Last Monday, a weekend of rumors proved to be true. Microsoft announced plans to buy code-hosting site GitHub for $7.5 billion. Microsoft’s past, particularly before Satya Nadella took the corner office a few years ago, was full of hostility to open source. “Embrace, extend, extinguish” was the operative phrase. It should come as no surprise, then, that many projects responded by abandoning the platform.
The amount of imports from https://t.co/G6r2Ow2g8m to https://t.co/C4mACZ8axF increased for the 4th day in a row! People are giving GitLab a look and like what single application for the complete DevOps lifecycle can do for them https://t.co/2WKmB9w6Ry so they are #movingtogitlab pic.twitter.com/hqrDXU1e9Z
— GitLab (@gitlab) June 7, 2018
But beyond the kneejerk reaction, there are two questions to consider. First: can open source projects trust Microsoft? Secondly, should open source (and free software in particular) projects rely on corporate hosting.
Microsoft as a friend
Let’s start with the first question. With such a long history of active assault on open source, can Microsoft be trusted? Understanding that some people will never be convinced, I say “yes”. Both from the outside and from my time as a Microsoft employee, it’s clear that the company has changed under Nadella. Microsoft recognizes that open source projects are not only complementary, but strategically important.
This is driven by a change in the environment that Microsoft operates in. The operating system is less important than ever. Desktop-based office suites are giving way to web-based tools for many users. Licensed revenue may be the past and much of the present, but it’s not the future. Subscription revenue, be it from services like Office 365 or Infrastructure-as-a-Service offerings, is the future. And for many of these, adoption and consumption will be driven by open source projects and the developers (developers! developers! developers! developers!) that use them.
Microsoft’s change of heart is undoubtedly driven by business needs, but that doesn’t make it any less real. Jim Zemlin, Executive Director at the Linux Foundation, expressed his excitement, implying it was a victory for open source. Tidelift ran the numbers to look at Microsoft’s contributions to non-Microsoft projects. Their conclusion?
…today the company is demonstrating some impressive traction when it comes to open source community contributions. If we are to judge the company on its recent actions, the data shows what Satya Nadella said in his announcement about Microsoft being “all in on open source” is more than just words.
And in any acquisition, you should always ask “if not them, then who?” CNBC reported that GitHub was also in talks with Google. While Google may have a better reputation among the developer community, I’m not sure they’d be better for GitHub. After all, Google had Google Code, which it shut down in 2016. Would a second attempt in this space fare any better? Google Code had a two year head start on GitHub, but it languished.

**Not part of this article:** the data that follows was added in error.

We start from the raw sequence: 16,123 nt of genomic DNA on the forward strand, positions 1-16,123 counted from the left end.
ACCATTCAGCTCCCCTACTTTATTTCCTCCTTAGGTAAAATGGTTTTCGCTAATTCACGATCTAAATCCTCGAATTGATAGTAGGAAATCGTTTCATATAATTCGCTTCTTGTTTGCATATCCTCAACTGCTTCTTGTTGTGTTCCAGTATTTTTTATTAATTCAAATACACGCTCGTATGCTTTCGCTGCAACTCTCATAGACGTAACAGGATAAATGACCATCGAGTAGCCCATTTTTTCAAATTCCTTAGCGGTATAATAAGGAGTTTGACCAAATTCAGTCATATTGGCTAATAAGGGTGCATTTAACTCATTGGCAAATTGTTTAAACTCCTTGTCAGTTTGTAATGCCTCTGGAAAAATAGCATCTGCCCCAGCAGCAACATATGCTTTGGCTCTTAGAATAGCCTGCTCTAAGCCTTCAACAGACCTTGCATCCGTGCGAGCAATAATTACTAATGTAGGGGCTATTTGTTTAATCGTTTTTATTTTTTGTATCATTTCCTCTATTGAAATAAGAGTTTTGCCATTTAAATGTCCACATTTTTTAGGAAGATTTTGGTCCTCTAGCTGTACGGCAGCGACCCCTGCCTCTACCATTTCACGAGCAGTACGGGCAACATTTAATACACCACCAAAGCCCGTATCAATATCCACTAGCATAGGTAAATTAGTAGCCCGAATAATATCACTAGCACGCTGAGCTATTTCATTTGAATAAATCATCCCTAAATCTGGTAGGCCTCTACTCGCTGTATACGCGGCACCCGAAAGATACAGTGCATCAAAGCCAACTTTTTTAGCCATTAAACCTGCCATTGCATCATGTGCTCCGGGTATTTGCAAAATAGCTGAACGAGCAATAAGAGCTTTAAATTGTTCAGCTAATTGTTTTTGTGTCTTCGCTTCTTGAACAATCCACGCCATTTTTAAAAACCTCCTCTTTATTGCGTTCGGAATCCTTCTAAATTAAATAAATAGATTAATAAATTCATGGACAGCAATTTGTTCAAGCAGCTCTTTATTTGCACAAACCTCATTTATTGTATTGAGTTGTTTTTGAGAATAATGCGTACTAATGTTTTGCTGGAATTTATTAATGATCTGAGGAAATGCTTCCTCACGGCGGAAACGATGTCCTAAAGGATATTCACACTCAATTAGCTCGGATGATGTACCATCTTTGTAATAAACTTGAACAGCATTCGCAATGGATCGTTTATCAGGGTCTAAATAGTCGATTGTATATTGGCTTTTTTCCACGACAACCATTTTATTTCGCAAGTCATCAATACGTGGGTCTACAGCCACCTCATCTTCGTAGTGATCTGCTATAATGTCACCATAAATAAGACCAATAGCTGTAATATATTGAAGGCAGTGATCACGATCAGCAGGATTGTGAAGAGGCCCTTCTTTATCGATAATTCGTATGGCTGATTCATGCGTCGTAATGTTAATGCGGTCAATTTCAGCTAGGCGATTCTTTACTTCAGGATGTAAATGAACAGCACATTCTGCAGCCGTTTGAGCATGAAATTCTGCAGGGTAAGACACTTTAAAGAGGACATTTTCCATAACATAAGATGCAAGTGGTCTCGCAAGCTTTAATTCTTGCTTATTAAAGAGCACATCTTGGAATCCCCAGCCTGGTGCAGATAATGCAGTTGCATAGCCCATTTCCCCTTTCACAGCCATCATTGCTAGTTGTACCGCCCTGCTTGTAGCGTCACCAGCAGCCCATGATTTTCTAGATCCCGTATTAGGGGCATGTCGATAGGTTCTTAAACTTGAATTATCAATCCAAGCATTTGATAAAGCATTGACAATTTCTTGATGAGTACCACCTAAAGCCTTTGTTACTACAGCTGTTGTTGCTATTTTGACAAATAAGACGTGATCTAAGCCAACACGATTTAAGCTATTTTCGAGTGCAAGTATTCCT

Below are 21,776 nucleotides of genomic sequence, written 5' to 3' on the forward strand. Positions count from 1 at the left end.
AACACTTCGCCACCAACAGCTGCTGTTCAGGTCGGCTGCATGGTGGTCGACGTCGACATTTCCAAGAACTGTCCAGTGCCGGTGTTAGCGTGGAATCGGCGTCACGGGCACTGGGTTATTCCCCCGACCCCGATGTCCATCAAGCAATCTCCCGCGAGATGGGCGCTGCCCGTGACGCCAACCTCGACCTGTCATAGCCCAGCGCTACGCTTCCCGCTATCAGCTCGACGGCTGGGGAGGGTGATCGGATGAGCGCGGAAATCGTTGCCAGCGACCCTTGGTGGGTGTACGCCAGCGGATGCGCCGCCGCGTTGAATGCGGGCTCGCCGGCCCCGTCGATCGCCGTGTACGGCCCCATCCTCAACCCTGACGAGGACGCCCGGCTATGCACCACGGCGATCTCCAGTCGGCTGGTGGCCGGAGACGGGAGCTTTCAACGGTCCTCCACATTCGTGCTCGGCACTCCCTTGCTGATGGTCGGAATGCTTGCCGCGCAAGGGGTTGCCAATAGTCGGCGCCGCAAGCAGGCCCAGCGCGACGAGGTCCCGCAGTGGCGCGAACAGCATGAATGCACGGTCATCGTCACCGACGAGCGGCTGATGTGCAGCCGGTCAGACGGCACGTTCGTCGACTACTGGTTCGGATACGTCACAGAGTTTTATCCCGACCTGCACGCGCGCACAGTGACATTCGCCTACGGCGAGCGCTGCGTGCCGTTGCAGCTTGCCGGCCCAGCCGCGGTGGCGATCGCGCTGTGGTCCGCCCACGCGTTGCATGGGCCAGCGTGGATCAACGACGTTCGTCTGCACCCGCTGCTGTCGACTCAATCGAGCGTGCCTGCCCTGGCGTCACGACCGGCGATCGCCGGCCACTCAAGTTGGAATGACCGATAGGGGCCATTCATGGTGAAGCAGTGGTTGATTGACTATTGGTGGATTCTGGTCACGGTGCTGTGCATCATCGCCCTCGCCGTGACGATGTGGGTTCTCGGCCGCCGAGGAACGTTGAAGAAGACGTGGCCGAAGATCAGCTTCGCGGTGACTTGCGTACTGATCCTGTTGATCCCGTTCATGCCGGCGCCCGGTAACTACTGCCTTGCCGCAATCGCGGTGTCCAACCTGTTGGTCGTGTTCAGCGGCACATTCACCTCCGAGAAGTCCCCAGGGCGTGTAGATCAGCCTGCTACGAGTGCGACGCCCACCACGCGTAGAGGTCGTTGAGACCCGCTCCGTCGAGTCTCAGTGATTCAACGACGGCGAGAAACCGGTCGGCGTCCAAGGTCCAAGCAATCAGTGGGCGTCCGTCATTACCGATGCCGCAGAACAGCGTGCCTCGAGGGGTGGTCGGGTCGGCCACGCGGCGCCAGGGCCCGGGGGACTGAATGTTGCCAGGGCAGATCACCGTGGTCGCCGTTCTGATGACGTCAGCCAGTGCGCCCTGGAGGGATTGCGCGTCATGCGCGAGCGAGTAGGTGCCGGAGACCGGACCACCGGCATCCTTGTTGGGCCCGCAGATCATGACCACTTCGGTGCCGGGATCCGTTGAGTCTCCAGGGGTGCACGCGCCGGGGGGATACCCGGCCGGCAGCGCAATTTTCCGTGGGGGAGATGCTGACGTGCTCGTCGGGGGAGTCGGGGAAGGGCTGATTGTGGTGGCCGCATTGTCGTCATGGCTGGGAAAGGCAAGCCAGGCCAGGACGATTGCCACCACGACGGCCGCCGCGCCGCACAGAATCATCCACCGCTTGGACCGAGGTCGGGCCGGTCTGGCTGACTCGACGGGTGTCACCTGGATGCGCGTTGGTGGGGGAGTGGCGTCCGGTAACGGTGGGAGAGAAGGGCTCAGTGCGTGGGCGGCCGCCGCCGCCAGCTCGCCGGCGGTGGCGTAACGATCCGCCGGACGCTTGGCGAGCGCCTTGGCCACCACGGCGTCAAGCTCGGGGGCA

As for other major tech companies, this tweet sums it up pretty well:
Google would have closed it after they got bored with it, Facebook would have mind all of the data from it and started offering Resharper licenses to everyone and Oracle would have literally set it on fire while suing GitLab and BitBucket for infringement.
— Kris Siegel (@KrisSiegel) June 5, 2018
Can you trust anyone to host?
My friend Lyz Joseph made an excellent point on Facebook the day the acquisition was announced:
Unpopular opinion: If you’re an open source project using GitHub, you already sold out. You traded freedom for convenience, regardless of what company is in control.
People often forget that GitHub itself is not open source. Some projects have avoided hosting on GitHub for that very reason. Even though the code repo itself is easily mirrored or migrated, that’s not the real value in GitHub. The “social coding” aspects — the issues, fork tracking, wikis, ease of pull requests, etc — are what make GitHub valuable. Chris Siebenmann called it “sticky in a soft way.”
GitLab, at least, offers a “community edition” that projects can self-host. In a fantasy world, each project would run their own infrastructure, perhaps with federated authentication for ease of use when you’re a participant in many projects. But that’s not the reality we live in. Hosting servers costs money and time. Small projects in particular lack both of those. Third-party infrastructure will always be attractive for this reason. And as good as competition is, having a dominant social coding site is helpful to users in the same way that a dominant social network is simpler: network effects are powerful.
So now what?
The deal isn’t expected to close for a while, and Microsoft plans to seek regulatory approval, which will not speed the process. Nothing will change immediately. In the medium term, I don’t expect much to change either. Microsoft has made it clear that it plans to run GitHub as a fairly autonomous business (the way it does with LinkedIn). GitHub gets the stability that comes from the support of one of the world’s largest companies. Microsoft gets a chance to improve its reputation and an opportunity to make it easier for developers to use Azure services.
Let’s put this another way.
GitHub is Microsoft’s chance to really prove to you how much they value OSS and your code.
Flip side, if they screw this up, you all will definitely not forgive them for it.
HIGH STAKES BABY! FEARLESS.
— Kelly Sommers (@kellabyte) June 4, 2018
Full disclosure: I am a recent employee of Microsoft and a shareholder. I was not involved in the acquisition and had no inside knowledge pertinent to the acquisition or future plans for GitHub.